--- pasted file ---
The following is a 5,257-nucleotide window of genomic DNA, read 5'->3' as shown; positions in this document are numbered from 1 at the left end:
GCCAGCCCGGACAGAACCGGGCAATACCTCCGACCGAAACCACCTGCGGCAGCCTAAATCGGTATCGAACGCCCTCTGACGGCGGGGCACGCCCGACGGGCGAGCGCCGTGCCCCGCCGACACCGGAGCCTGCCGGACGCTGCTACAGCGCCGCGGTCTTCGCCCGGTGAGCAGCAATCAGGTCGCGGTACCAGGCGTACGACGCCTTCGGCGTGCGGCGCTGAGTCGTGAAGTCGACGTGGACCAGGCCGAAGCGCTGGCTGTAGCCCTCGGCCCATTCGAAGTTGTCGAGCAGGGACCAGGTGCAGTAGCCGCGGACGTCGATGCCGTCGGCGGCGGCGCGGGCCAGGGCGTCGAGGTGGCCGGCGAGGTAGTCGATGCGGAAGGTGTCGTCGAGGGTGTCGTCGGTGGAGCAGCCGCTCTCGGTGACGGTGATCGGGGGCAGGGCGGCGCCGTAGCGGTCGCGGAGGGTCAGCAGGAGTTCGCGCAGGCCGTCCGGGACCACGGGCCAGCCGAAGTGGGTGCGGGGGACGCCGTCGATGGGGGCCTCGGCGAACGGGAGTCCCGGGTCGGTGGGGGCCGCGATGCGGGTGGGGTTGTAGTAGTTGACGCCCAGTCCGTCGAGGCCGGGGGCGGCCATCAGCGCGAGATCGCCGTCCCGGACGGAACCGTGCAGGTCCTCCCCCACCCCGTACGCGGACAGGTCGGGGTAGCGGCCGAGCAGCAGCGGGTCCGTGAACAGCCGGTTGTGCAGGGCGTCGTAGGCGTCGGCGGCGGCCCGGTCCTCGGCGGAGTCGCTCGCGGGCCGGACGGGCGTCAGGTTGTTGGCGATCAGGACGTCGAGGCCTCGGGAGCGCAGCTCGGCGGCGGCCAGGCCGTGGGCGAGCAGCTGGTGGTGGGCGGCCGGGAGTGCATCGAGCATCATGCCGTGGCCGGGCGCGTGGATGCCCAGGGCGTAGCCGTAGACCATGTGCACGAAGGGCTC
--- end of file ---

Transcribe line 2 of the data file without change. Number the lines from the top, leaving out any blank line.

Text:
GCCAGCCCGGACAGAACCGGGCAATACCTCCGACCGAAACCACCTGCGGCAGCCTAAATCGGTATCGAACGCCCTCTGACGGCGGGGCACGCCCGACGGGCGAGCGCCGTGCCCCGCCGACACCGGAGCCTGCCGGACGCTGCTACAGCGCCGCGGTCTTCGCCCGGTGAGCAGCAATCAGGTCGCGGTACCAGGCGTACGACGCCTTCGGCGTGCGGCGCTGAGTCGTGAAGTCGACGTGGACCAGGCCGAAGCGCTGGCTGTAGCCCTCGGCCCATTCGAAGTTGTCGAGCAGGGACCAGGTGCAGTAGCCGCGGACGTCGATGCCGTCGGCGGCGGCGCGGGCCAGGGCGTCGAGGTGGCCGGCGAGGTAGTCGATGCGGAAGGTGTCGTCGAGGGTGTCGTCGGTGGAGCAGCCGCTCTCGGTGACGGTGATCGGGGGCAGGGCGGCGCCGTAGCGGTCGCGGAGGGTCAGCAGGAGTTCGCGCAGGCCGTCCGGGACCACGGGCCAGCCGAAGTGGGTGCGGGGGACGCCGTCGATGGGGGCCTCGGCGAACGGGAGTCCCGGGTCGGTGGGGGCCGCGATGCGGGTGGGGTTGTAGTAGTTGACGCCCAGTCCGTCGAGGCCGGGGGCGGCCATCAGCGCGAGATCGCCGTCCCGGACGGAACCGTGCAGGTCCTCCCCCACCCCGTACGCGGACAGGTCGGGGTAGCGGCCGAGCAGCAGCGGGTCCGTGAACAGCCGGTTGTGCAGGGCGTCGTAGGCGTCGGCGGCGGCCCGGTCCTCGGCGGAGTCGCTCGCGGGCCGGACGGGCGTCAGGTTGTTGGCGATCAGGACGTCGAGGCCTCGGGAGCGCAGCTCGGCGGCGGCCAGGCCGTGGGCGAGCAGCTGGTGGTGGGCGGCCGGGAGTGCATCGAGCATCATGCCGTGGCCGGGCGCGTGGATGCCCAGGGCGTAGCCGTAGACCATGTGCACGAAGGGCTC